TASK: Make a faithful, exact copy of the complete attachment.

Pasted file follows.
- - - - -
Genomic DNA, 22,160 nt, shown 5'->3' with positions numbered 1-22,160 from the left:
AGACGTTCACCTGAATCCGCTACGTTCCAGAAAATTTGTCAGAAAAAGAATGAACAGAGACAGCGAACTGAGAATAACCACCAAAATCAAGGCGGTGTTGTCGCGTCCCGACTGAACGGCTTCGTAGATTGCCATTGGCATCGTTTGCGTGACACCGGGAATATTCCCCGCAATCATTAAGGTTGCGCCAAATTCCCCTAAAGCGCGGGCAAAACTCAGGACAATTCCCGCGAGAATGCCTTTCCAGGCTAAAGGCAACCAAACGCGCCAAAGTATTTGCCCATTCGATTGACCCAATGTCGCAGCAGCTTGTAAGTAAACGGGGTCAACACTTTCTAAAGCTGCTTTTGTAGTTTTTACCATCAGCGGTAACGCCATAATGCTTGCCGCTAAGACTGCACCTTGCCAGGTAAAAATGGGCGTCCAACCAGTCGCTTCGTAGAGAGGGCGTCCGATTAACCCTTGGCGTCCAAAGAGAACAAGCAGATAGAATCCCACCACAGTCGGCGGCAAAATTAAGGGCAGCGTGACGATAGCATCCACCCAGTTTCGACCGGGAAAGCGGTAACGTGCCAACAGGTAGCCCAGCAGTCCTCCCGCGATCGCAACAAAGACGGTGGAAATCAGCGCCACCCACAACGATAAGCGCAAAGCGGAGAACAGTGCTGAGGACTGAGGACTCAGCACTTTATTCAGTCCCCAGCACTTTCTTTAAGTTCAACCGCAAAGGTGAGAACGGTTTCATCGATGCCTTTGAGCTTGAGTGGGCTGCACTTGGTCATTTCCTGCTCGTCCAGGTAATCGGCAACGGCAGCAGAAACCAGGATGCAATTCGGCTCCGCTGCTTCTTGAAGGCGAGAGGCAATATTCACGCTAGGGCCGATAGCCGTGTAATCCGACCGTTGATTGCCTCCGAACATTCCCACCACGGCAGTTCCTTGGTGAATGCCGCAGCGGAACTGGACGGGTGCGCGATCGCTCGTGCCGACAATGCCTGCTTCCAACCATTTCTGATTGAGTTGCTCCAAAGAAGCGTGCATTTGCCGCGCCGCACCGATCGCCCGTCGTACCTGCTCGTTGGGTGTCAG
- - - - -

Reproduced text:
Genomic DNA, 22,160 nt, shown 5'->3' with positions numbered 1-22,160 from the left:
AGACGTTCACCTGAATCCGCTACGTTCCAGAAAATTTGTCAGAAAAAGAATGAACAGAGACAGCGAACTGAGAATAACCACCAAAATCAAGGCGGTGTTGTCGCGTCCCGACTGAACGGCTTCGTAGATTGCCATTGGCATCGTTTGCGTGACACCGGGAATATTCCCCGCAATCATTAAGGTTGCGCCAAATTCCCCTAAAGCGCGGGCAAAACTCAGGACAATTCCCGCGAGAATGCCTTTCCAGGCTAAAGGCAACCAAACGCGCCAAAGTATTTGCCCATTCGATTGACCCAATGTCGCAGCAGCTTGTAAGTAAACGGGGTCAACACTTTCTAAAGCTGCTTTTGTAGTTTTTACCATCAGCGGTAACGCCATAATGCTTGCCGCTAAGACTGCACCTTGCCAGGTAAAAATGGGCGTCCAACCAGTCGCTTCGTAGAGAGGGCGTCCGATTAACCCTTGGCGTCCAAAGAGAACAAGCAGATAGAATCCCACCACAGTCGGCGGCAAAATTAAGGGCAGCGTGACGATAGCATCCACCCAGTTTCGACCGGGAAAGCGGTAACGTGCCAACAGGTAGCCCAGCAGTCCTCCCGCGATCGCAACAAAGACGGTGGAAATCAGCGCCACCCACAACGATAAGCGCAAAGCGGAGAACAGTGCTGAGGACTGAGGACTCAGCACTTTATTCAGTCCCCAGCACTTTCTTTAAGTTCAACCGCAAAGGTGAGAACGGTTTCATCGATGCCTTTGAGCTTGAGTGGGCTGCACTTGGTCATTTCCTGCTCGTCCAGGTAATCGGCAACGGCAGCAGAAACCAGGATGCAATTCGGCTCCGCTGCTTCTTGAAGGCGAGAGGCAATATTCACGCTAGGGCCGATAGCCGTGTAATCCGACCGTTGATTGCCTCCGAACATTCCCACCACGGCAGTTCCTTGGTGAATGCCGCAGCGGAACTGGACGGGTGCGCGATCGCTCGTGCCGACAATGCCTGCTTCCAACCATTTCTGATTGAGTTGCTCCAAAGAAGCGTGCATTTGCCGCGCCGCACCGATCGCCCGTCGTACCTGCTCGTTGGGTGTCAG